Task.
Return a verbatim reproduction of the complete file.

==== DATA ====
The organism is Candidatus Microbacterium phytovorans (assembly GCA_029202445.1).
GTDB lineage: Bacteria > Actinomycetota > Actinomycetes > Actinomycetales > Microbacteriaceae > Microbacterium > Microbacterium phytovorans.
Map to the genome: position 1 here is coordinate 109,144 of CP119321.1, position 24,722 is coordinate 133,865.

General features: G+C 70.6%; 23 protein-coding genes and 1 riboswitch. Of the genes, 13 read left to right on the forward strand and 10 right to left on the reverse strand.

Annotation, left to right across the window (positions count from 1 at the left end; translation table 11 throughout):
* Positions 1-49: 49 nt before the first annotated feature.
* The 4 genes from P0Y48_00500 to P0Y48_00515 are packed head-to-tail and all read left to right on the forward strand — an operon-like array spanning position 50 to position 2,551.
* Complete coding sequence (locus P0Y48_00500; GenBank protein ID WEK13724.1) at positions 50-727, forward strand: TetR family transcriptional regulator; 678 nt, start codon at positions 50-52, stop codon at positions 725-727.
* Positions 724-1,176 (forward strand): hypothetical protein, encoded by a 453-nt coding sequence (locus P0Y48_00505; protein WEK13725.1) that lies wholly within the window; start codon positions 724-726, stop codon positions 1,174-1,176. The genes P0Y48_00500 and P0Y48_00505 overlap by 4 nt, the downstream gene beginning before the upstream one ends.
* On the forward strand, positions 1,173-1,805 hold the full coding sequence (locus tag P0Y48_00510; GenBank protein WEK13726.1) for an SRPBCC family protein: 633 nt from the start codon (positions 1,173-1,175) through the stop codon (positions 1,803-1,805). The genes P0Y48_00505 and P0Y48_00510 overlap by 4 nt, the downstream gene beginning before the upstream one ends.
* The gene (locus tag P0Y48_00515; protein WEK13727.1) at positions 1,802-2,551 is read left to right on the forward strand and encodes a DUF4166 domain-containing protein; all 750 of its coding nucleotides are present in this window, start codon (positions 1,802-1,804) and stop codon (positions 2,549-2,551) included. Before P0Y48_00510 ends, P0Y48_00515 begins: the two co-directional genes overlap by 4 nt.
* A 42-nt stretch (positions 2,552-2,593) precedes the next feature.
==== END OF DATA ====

The organism is Candidatus Microbacterium phytovorans (assembly GCA_029202445.1).
GTDB lineage: Bacteria > Actinomycetota > Actinomycetes > Actinomycetales > Microbacteriaceae > Microbacterium > Microbacterium phytovorans.
Map to the genome: position 1 here is coordinate 109,144 of CP119321.1, position 24,722 is coordinate 133,865.

General features: G+C 70.6%; 23 protein-coding genes and 1 riboswitch. Of the genes, 13 read left to right on the forward strand and 10 right to left on the reverse strand.

Annotation, left to right across the window (positions count from 1 at the left end; translation table 11 throughout):
* Positions 1-49: 49 nt before the first annotated feature.
* The 4 genes from P0Y48_00500 to P0Y48_00515 are packed head-to-tail and all read left to right on the forward strand — an operon-like array spanning position 50 to position 2,551.
* Complete coding sequence (locus P0Y48_00500; GenBank protein ID WEK13724.1) at positions 50-727, forward strand: TetR family transcriptional regulator; 678 nt, start codon at positions 50-52, stop codon at positions 725-727.
* Positions 724-1,176 (forward strand): hypothetical protein, encoded by a 453-nt coding sequence (locus P0Y48_00505; protein WEK13725.1) that lies wholly within the window; start codon positions 724-726, stop codon positions 1,174-1,176. The genes P0Y48_00500 and P0Y48_00505 overlap by 4 nt, the downstream gene beginning before the upstream one ends.
* On the forward strand, positions 1,173-1,805 hold the full coding sequence (locus tag P0Y48_00510; GenBank protein WEK13726.1) for an SRPBCC family protein: 633 nt from the start codon (positions 1,173-1,175) through the stop codon (positions 1,803-1,805). The genes P0Y48_00505 and P0Y48_00510 overlap by 4 nt, the downstream gene beginning before the upstream one ends.
* The gene (locus tag P0Y48_00515; protein WEK13727.1) at positions 1,802-2,551 is read left to right on the forward strand and encodes a DUF4166 domain-containing protein; all 750 of its coding nucleotides are present in this window, start codon (positions 1,802-1,804) and stop codon (positions 2,549-2,551) included. Before P0Y48_00510 ends, P0Y48_00515 begins: the two co-directional genes overlap by 4 nt.
* A 42-nt stretch (positions 2,552-2,593) precedes the next feature.